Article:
The cognates English TAKE and Norwegian TA are both frequently occurring verbs found to express several different meanings in a range of syntactic environments. The main aim of this thesis is to describe these multifunctional verbs in a contrastive perspective. This is pursued through accounting for the occurrences of the verbs and their translations in the 'English Norwegian Parallel Corpus' (fiction part).
The study shows that, to some extent, there is a systematic relationship between the verbs syntactic environment and their semantic content. However, to enable a more finely grained semantic categorization, Halliday s system of participant functions is applied. The Hallidayan framework of Systemic Functional Grammar thus plays an important part in the formulating of precise descriptions of the verbs.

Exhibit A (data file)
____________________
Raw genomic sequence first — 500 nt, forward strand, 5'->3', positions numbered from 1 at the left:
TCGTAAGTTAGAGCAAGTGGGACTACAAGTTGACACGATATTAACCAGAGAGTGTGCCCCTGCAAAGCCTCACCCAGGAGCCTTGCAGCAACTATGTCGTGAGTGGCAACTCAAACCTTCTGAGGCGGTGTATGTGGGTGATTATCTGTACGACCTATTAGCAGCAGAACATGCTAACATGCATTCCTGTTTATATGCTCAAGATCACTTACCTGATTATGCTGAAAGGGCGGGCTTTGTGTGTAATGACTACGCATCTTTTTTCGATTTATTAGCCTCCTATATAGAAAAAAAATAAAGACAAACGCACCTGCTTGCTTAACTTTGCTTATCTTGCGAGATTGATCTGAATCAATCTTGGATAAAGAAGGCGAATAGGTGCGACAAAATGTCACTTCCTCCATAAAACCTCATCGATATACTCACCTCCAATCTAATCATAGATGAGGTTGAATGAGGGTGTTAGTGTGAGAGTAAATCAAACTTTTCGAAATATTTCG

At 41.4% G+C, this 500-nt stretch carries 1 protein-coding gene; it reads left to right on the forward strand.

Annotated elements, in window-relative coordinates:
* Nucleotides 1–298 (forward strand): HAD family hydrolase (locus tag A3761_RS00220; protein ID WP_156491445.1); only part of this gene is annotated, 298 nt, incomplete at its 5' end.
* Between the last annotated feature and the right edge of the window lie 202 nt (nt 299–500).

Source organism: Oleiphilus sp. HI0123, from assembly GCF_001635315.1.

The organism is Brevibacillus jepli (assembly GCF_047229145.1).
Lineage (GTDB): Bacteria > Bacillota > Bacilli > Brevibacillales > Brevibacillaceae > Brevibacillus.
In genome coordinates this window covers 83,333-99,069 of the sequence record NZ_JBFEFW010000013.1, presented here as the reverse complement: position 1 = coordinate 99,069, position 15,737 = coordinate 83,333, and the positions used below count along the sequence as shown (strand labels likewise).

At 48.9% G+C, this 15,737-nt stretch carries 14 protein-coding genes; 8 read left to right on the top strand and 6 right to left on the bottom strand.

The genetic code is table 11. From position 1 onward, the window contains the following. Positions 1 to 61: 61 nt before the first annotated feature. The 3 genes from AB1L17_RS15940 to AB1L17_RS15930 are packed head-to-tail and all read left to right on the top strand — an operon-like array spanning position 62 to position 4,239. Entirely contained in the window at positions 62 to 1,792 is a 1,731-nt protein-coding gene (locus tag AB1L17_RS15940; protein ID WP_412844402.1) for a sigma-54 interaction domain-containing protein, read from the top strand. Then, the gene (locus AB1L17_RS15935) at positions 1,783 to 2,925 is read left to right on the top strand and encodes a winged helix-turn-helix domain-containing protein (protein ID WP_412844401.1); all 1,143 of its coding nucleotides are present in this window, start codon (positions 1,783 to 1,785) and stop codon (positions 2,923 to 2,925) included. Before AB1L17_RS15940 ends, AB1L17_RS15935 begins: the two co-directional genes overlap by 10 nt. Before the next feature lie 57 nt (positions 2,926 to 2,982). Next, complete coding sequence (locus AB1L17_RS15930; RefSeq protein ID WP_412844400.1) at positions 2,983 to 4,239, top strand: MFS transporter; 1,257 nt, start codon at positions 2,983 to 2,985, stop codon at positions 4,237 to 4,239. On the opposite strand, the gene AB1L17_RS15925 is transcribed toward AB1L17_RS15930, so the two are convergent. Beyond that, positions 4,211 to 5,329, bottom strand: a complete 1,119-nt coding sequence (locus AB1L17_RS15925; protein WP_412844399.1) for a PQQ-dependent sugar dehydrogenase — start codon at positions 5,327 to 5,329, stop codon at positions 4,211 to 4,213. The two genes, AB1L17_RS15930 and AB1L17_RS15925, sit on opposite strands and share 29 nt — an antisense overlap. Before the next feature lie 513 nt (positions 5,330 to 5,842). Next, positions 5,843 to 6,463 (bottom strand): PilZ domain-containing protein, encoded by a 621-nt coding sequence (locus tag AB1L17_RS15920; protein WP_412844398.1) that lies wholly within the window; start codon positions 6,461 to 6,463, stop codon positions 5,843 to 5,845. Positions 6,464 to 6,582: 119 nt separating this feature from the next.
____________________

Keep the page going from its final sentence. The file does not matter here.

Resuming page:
Based on the contrastive analyses, similarities and differences between TAKE and TA are established. It is found that the verbs share many of the same uses, i.e. TAKE and TA have overlapping polysemies. This is reflected in a fairly high rate of intertranslatability; the corresponding cognate is clearly the most frequently used translation equivalent for both verbs. However, the results of the investigation also point to certain language-specific developments. For example, TAKE has wider applications as a motion verb than TA, in addition to being more often used with a subject with a receiving function. Moreover, the study shows that TA is more closely associated with the cognates original sense of physical contact, as the Norwegian verb is seen to express this meaning more frequently than TAKE, as well as in a wider range of syntactic environments.